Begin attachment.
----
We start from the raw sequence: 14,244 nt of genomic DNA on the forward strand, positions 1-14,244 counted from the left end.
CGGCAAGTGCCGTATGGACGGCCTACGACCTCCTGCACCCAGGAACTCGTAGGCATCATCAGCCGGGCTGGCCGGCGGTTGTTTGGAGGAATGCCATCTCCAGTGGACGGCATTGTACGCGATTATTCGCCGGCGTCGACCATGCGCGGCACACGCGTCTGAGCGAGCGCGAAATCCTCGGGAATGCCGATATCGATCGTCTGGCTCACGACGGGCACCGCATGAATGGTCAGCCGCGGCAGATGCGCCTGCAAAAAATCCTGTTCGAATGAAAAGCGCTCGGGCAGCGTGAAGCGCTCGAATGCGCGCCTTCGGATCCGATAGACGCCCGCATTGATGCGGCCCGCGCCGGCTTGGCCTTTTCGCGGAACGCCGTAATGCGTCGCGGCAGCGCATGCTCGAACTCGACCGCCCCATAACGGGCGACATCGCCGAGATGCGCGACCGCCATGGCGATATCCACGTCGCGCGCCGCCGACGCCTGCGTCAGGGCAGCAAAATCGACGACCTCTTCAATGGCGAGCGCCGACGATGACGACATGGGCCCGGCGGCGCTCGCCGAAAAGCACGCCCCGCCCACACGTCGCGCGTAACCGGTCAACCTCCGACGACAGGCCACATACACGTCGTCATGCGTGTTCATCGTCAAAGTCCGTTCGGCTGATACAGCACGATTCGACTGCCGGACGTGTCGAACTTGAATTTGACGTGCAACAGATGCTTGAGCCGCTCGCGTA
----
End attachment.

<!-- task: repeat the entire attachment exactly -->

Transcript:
We start from the raw sequence: 14,244 nt of genomic DNA on the forward strand, positions 1-14,244 counted from the left end.
CGGCAAGTGCCGTATGGACGGCCTACGACCTCCTGCACCCAGGAACTCGTAGGCATCATCAGCCGGGCTGGCCGGCGGTTGTTTGGAGGAATGCCATCTCCAGTGGACGGCATTGTACGCGATTATTCGCCGGCGTCGACCATGCGCGGCACACGCGTCTGAGCGAGCGCGAAATCCTCGGGAATGCCGATATCGATCGTCTGGCTCACGACGGGCACCGCATGAATGGTCAGCCGCGGCAGATGCGCCTGCAAAAAATCCTGTTCGAATGAAAAGCGCTCGGGCAGCGTGAAGCGCTCGAATGCGCGCCTTCGGATCCGATAGACGCCCGCATTGATGCGGCCCGCGCCGGCTTGGCCTTTTCGCGGAACGCCGTAATGCGTCGCGGCAGCGCATGCTCGAACTCGACCGCCCCATAACGGGCGACATCGCCGAGATGCGCGACCGCCATGGCGATATCCACGTCGCGCGCCGCCGACGCCTGCGTCAGGGCAGCAAAATCGACGACCTCTTCAATGGCGAGCGCCGACGATGACGACATGGGCCCGGCGGCGCTCGCCGAAAAGCACGCCCCGCCCACACGTCGCGCGTAACCGGTCAACCTCCGACGACAGGCCACATACACGTCGTCATGCGTGTTCATCGTCAAAGTCCGTTCGGCTGATACAGCACGATTCGACTGCCGGACGTGTCGAACTTGAATTTGACGTGCAACAGATGCTTGAGCCGCTCGCGTA